As previously mentioned, most individuals who enter into a Prenuptial Agreement will do so to protect themselves and their assets in the event of death or divorce. Therefore, when the divorce does occur, then the parties will have already mapped out the terms for their Property Settlement Agreement, which may include terms involving the distribution of marital assets, inherited assets, or alimony. However, some individuals will enter into a Prenuptial Agreement for altruistic motives, including their desire to protect their spouse’s interests in the event of death or divorce. Part of the reason why Prenuptial Agreements can be so helpful during the divorce process is because they will implement the intentions of the parties at the time when they were getting married, not at the time when they are getting divorced. This helps to prevent divorcing individuals from allowing their present emotions to interfere with the pending divorce process.


Quite often, divorcing individuals will become jaded by their feelings of resentment towards their soon-to-be ex-spouse, especially at the end of the marriage. These feelings of anger often manifest into spiteful behaviors and can cloud a divorcing individual’s judgment. As family law practitioners, we will often witness the starry-eyed newlywed who “only wants the best for their spouse no matter what” transform into the contemptuous spouse whose primary goal is “to drag out the divorce process.” This transformation does not bode well for an efficient and amicable divorce process, but generally can be circumvented through the implementation of a well-drafted, properly executed Prenuptial Agreement.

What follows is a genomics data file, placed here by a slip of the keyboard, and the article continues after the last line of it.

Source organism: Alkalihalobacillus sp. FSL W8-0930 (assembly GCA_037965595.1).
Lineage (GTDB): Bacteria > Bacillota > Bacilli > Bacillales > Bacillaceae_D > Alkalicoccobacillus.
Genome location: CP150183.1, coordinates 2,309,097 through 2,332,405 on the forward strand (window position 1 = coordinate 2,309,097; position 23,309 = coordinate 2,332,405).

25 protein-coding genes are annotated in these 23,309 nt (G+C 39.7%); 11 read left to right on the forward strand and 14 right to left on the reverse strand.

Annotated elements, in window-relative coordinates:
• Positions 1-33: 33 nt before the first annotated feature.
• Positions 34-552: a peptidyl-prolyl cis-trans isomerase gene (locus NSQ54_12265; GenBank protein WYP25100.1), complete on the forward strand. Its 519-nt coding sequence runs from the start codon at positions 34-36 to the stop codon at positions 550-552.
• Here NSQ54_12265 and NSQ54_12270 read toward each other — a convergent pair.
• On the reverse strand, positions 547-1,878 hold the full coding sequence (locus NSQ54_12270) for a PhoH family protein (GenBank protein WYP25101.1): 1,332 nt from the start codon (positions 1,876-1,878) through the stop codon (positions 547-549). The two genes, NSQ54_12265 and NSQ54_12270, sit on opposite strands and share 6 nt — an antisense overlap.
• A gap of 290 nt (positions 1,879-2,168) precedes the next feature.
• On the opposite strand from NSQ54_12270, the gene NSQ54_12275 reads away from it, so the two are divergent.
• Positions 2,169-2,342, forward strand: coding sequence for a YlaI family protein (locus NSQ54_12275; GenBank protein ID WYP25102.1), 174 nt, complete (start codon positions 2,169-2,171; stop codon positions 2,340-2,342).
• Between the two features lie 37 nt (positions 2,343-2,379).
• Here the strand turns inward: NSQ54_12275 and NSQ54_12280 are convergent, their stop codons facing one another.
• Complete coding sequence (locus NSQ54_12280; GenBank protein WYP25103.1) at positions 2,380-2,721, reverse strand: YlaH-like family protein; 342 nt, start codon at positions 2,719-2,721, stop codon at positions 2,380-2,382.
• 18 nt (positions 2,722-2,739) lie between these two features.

In Pennsylvania, and most other states, Prenuptial Agreements can be utilized to address the same issues that would otherwise be contained within a Divorce Order. A Prenuptial Agreement may address one or more of the following subjects:

  • each spouse's right to property owned by either spouse

  • the division of assets and debts if the couple divorces or either spouse dies

  • either spouse's entitlement to spousal support or alimony

  • each spouse's right to buy, use, spend or sell assets during the marriage

  • each spouse's right to the gifts or inheritances of the other

  • management of a family business

  • each spouse's entitlement to death benefits from the other's insurance policy, and

  • any other matter agreed upon by the couple.